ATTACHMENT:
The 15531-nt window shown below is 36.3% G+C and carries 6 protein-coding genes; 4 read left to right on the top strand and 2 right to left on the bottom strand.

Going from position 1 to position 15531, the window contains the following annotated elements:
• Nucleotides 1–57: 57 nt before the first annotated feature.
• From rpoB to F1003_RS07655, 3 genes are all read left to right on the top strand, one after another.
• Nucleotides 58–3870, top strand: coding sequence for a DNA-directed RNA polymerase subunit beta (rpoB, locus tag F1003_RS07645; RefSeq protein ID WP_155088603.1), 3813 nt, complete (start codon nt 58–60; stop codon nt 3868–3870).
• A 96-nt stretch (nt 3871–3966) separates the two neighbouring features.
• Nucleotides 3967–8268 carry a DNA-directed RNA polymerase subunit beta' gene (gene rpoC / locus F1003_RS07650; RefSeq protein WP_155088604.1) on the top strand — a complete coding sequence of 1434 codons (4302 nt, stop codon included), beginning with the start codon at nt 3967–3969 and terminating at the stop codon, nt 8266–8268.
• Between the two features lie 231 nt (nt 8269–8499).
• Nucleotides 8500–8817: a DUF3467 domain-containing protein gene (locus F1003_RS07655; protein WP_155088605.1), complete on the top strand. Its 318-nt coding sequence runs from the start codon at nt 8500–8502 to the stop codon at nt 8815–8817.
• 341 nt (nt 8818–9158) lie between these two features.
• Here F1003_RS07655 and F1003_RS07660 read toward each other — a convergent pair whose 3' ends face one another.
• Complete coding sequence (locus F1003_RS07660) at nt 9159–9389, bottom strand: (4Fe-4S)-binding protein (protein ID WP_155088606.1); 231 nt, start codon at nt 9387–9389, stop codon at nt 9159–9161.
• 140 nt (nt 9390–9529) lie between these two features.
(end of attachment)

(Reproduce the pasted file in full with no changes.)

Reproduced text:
The 15531-nt window shown below is 36.3% G+C and carries 6 protein-coding genes; 4 read left to right on the top strand and 2 right to left on the bottom strand.

Going from position 1 to position 15531, the window contains the following annotated elements:
• Nucleotides 1–57: 57 nt before the first annotated feature.
• From rpoB to F1003_RS07655, 3 genes are all read left to right on the top strand, one after another.
• Nucleotides 58–3870, top strand: coding sequence for a DNA-directed RNA polymerase subunit beta (rpoB, locus tag F1003_RS07645; RefSeq protein ID WP_155088603.1), 3813 nt, complete (start codon nt 58–60; stop codon nt 3868–3870).
• A 96-nt stretch (nt 3871–3966) separates the two neighbouring features.
• Nucleotides 3967–8268 carry a DNA-directed RNA polymerase subunit beta' gene (gene rpoC / locus F1003_RS07650; RefSeq protein WP_155088604.1) on the top strand — a complete coding sequence of 1434 codons (4302 nt, stop codon included), beginning with the start codon at nt 3967–3969 and terminating at the stop codon, nt 8266–8268.
• Between the two features lie 231 nt (nt 8269–8499).
• Nucleotides 8500–8817: a DUF3467 domain-containing protein gene (locus F1003_RS07655; protein WP_155088605.1), complete on the top strand. Its 318-nt coding sequence runs from the start codon at nt 8500–8502 to the stop codon at nt 8815–8817.
• 341 nt (nt 8818–9158) lie between these two features.
• Here F1003_RS07655 and F1003_RS07660 read toward each other — a convergent pair whose 3' ends face one another.
• Complete coding sequence (locus F1003_RS07660) at nt 9159–9389, bottom strand: (4Fe-4S)-binding protein (protein ID WP_155088606.1); 231 nt, start codon at nt 9387–9389, stop codon at nt 9159–9161.
• 140 nt (nt 9390–9529) lie between these two features.